Vegetables and fruits can be dried in the oven, in trays, or racks over the kitchen stove, or in a specially constructed dryer, for there are several on the market which give satisfactory results.

The small cook-stove dryers, or evaporators, are like ovens and are usually made of galvanized sheet iron, or of wood and galvanized iron in combination. They are suitable for use on the top of an ordinary wood or coal range, or a kerosene stove. They are equipped with a series of small trays on which fruits or vegetables are placed after the preliminary preparation for drying.

In case a large amount is to be dried in a day, as, for instance, ten bushels of fruit, a portable out-door evaporator is especially convenient. Or, a home-made dry kiln can be cheaply and easily constructed of brick and stone.

A home-made, cook-stove dryer is inexpensive and easy to make. The dimensions should be 24 by 16 inches and the height 36 inches. A galvanized sheet-iron base 6 inches high should be made according to these dimensions. This should flare slightly towards the bottom and should have two small openings for ventilation in each of the four sides. A box-like frame 30 inches high, made of 1 or 1 1/2 inch strips of wood, should be fitted to the base, the two sides being braced with 1 1/4 inch strips of wood, placed at intervals of 3 inches. These form racks on which the trays may rest in the dryer. The frame should then be covered with tin or galvanized sheet iron, which may be tacked to the wooden strips of the frame. If more convenient, thin boards may be used instead of tin or sheet iron. The door should have small hinges, a latch or hook and should open wide.

The bottom of the dryer should be made of perforated galvanized sheet iron. Two inches above this bottom a solid sheet of galvanized iron, three inches less in length and width, should be rested on two wires, fastened to the sides of the dryer. This will prevent the direct heat from coming in contact with the product, allows a free circulation of heat and acts as a radiator.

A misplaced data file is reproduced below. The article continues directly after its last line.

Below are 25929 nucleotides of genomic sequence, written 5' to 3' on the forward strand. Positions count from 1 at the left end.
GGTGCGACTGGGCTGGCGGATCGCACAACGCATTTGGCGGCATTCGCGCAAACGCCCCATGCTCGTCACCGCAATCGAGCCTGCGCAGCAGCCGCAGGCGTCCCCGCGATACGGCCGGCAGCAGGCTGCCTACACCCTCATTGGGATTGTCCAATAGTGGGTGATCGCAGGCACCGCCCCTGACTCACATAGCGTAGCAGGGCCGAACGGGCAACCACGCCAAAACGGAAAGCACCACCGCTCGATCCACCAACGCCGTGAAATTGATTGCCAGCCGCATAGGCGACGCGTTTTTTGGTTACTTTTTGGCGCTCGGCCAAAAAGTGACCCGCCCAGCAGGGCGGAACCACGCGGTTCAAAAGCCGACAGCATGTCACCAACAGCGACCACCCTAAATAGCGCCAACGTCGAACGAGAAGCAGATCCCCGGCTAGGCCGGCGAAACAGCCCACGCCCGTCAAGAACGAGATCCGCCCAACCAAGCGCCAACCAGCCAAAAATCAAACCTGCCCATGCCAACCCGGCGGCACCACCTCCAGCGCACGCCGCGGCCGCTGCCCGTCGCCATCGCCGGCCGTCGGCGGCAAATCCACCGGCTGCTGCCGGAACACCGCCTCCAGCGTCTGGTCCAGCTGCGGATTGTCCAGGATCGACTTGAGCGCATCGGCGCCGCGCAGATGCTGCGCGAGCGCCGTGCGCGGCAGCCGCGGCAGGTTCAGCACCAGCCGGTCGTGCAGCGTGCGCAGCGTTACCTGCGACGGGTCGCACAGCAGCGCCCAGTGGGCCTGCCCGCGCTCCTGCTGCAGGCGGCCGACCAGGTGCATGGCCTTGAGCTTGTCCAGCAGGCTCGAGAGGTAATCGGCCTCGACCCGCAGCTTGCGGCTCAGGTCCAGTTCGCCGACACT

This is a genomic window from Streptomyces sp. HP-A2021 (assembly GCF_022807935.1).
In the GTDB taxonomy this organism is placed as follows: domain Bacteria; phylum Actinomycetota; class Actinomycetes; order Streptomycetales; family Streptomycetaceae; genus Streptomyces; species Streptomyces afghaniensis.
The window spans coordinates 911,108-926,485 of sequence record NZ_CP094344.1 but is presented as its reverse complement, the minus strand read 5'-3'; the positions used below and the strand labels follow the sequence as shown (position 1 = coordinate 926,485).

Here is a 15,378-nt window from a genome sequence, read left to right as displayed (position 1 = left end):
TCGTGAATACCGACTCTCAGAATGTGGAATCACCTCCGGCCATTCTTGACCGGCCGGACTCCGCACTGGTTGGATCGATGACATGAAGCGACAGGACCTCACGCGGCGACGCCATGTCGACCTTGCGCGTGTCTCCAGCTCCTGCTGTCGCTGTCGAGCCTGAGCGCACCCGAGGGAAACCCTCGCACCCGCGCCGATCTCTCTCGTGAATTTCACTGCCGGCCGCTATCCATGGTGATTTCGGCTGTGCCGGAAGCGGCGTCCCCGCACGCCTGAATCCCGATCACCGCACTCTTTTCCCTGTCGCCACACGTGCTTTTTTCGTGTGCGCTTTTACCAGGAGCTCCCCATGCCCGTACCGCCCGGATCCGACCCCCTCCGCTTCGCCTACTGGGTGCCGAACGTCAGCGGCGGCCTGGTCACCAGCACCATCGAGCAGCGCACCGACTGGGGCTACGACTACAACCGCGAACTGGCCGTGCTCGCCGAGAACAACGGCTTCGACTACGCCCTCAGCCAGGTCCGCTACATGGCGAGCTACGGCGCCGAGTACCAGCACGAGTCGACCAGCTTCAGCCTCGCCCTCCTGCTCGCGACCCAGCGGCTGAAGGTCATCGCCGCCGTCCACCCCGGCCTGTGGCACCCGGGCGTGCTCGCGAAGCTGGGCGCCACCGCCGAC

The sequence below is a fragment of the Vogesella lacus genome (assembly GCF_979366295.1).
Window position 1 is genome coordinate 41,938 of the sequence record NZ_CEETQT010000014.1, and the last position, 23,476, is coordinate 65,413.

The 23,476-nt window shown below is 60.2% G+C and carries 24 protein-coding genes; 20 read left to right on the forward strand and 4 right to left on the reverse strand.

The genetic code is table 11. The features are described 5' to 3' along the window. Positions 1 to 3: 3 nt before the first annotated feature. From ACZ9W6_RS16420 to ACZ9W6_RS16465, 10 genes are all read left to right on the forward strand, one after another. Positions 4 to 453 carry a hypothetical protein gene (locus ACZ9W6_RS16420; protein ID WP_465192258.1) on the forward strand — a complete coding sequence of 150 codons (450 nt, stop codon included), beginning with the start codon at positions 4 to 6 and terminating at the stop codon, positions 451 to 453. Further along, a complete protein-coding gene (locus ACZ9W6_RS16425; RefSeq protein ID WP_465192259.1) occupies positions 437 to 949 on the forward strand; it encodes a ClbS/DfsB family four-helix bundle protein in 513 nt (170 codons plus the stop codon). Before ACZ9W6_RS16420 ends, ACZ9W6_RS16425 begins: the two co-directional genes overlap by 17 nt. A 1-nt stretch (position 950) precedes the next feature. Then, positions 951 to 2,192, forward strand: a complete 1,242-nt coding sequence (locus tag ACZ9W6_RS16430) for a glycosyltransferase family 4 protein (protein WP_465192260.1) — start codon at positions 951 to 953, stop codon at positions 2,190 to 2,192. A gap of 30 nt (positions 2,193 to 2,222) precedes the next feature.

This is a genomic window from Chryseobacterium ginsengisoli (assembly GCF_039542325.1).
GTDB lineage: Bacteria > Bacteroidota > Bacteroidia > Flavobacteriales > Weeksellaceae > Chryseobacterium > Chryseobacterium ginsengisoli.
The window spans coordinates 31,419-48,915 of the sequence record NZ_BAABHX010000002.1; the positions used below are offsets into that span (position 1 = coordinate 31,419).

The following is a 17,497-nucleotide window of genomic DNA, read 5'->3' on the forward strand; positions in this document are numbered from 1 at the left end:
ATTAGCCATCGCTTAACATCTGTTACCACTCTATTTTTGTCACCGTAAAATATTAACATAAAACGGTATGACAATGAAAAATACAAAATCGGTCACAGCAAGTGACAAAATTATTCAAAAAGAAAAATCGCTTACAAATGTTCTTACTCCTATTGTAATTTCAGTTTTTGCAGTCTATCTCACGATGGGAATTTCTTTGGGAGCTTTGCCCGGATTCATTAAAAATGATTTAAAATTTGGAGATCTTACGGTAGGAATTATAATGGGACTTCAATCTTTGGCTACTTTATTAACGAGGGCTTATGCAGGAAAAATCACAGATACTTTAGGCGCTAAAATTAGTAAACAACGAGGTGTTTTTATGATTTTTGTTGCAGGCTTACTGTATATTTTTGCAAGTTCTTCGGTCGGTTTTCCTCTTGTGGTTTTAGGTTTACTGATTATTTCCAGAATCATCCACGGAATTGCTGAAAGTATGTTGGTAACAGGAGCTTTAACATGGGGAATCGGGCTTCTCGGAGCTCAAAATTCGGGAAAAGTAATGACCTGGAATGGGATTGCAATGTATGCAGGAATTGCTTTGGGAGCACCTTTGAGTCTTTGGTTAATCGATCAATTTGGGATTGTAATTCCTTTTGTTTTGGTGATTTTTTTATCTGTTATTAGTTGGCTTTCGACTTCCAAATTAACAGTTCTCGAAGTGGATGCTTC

A dryer of this size will hold eight trays, 21 by 15 inches. The frame should be made of one-inch strips of wood on which galvanized screen wire should be tacked. The reason that these trays are not so large as the dryer is because it is necessary to have currents of heated air circulating over the product as well as through it. And to produce this effect, the first tray must be placed three inches above the radiator and pushed to the back, leaving a space in front. The next tray is even with the front, leaving a three-inch space in the back, and the other trays alternate in the same way. A ventilator should be left in the top of the dryer so that the moist air may pass away through it.

If the drying is to be done in the oven, convenient trays can be made of galvanized wire screen, with the edges bent up an inch. Or, trays of this type may be purchased at a reasonable figure in sizes to fit all standard gas range ovens. As many trays as possible should be used in an oven at one time, and if a gas, or kerosene, stove is being used, an extra tray or two may be placed on rests on top of the oven as well.

A very simple device for drying, which is still in use in some districts, consists of a good-sized wooden frame, about as large as the top of the coal or wood stove. After being covered with a galvanized screen, it is inverted and suspended from the ceiling above the stove, by means of ropes and pulleys. The vegetable or fruit is prepared, put on the screen and, when the fire is very hot, the rack is pulled up, away from the intense heat, and when the fire is slow, it should be lowered.